Three key developments in the e-invoicing market
| 4 April 2012
During my research for developing our e-Invoicing Europe conference
agenda, I thought about what has developed in this market since last year's conference. I asked myself "How has the industry changed and what direction was it heading?" Here are a few things that sprung to mind:
A stronger link between payments and e-invoicing
Banks are now realising the potential to provide e-invoicing to their existing clients who use their payment services. They have also started to partner with e-invoicing providers to bridge the gap in functionality that make the invoice-to-pay process far more automated. In addition to this, with maturing e-invoicing practitioners, there is increased demand for additional savings from complementary functionalities to e-invoicing, such as supplier portals and dynamic discounting.
Around the time of our 2011 conference, a group of e-invoicing service providers formed the European e-Invoicing Service Providers' Association (EESPA) for three main reasons:
- To promote interoperability
- To advocate and support the wide adoption of e-invoicing and its benefits
- To represent the industry, engaging in the public policy debate and recommending best practice within appropriate European forums
The fact that a Working Group for Interoperability
within EESPA has recently been set up means there is now a drive to take interoperability seriously. Charles Bryant, Vice Chair of EESPA will be giving a fuller update in July at this year's conference and also chairing a live debate with operators on interoperability for practitioners.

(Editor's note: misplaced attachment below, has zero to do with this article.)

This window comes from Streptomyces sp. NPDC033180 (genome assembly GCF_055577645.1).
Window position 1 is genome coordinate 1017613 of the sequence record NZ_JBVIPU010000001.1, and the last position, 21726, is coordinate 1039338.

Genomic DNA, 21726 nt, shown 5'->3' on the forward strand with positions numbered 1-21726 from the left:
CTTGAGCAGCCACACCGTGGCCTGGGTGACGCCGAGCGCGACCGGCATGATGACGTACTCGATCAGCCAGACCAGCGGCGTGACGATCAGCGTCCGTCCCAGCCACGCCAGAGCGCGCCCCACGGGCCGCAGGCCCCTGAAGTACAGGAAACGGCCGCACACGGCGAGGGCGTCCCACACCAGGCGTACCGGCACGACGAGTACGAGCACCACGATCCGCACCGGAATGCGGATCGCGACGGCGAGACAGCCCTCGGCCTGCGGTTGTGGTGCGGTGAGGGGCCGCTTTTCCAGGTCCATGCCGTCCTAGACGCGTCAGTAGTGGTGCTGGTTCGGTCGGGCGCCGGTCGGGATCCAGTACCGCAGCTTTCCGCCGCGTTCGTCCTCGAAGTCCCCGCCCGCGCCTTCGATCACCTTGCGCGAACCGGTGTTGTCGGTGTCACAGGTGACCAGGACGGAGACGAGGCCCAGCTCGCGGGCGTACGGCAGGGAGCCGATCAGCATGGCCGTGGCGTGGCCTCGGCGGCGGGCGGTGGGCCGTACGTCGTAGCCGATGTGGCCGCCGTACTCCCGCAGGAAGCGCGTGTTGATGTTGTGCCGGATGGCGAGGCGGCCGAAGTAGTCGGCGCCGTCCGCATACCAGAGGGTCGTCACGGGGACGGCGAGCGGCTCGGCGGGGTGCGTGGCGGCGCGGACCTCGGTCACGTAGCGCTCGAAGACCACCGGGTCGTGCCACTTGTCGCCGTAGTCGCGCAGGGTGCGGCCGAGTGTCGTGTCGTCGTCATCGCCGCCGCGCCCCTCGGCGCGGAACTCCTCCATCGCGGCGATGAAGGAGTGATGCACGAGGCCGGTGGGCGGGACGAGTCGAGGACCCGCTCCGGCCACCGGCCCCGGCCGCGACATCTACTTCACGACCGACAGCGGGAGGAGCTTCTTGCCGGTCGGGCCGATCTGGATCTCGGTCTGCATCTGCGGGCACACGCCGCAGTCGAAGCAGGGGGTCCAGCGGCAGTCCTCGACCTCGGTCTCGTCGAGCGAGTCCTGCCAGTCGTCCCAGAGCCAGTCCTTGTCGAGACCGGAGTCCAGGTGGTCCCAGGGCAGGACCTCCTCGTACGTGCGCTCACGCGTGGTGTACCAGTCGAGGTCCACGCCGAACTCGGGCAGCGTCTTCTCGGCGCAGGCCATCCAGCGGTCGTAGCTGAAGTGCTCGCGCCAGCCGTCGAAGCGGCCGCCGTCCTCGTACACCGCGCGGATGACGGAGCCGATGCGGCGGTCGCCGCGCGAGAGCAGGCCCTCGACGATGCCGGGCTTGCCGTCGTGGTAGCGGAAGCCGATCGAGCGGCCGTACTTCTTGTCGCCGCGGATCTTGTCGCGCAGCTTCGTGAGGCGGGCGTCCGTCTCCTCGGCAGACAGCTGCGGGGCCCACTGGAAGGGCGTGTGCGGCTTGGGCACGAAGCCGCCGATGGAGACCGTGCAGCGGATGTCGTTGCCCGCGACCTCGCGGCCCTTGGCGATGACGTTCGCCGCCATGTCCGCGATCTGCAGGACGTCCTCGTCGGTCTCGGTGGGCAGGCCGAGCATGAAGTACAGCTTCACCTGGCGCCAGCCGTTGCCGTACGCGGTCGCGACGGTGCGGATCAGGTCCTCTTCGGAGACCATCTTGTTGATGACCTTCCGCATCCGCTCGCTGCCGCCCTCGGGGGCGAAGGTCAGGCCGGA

Public sector mandating e-invoicing
More and more national governments are mandating e-invoicing due to austerity measures, where back-office spend will be significantly reduced. Another reason is to promote growth via paying suppliers early or offering early payment or dynamic discounting, increasing liquidity into a country's supply base. According to a 2011 Billentis report, the public sector is responsible for 15-18% of all purchases in a country. 45-65% of all companies are suppliers for the public sector and send invoices to its administration. And 100% of enterprises and households receive invoices from the public sector.
Several European governments has recently mandated e-invoicing, including Norway, Denmark, Spain and most recently Greece. The BRICs countries have slightly different motivations for e-invoicing mandates. Brazil have done so to stop tax fraud and evasion. Russia has finally made electronic invoicing legal. China's Golden Tax Project progressed their e-invoicing journey, but the big nation likely to mandate will be India.
To gain insight into how Norway has mandated e-invoicing this year, read my next blog 'How keeping it simple can help to convert 5.5 million invoices to electronic'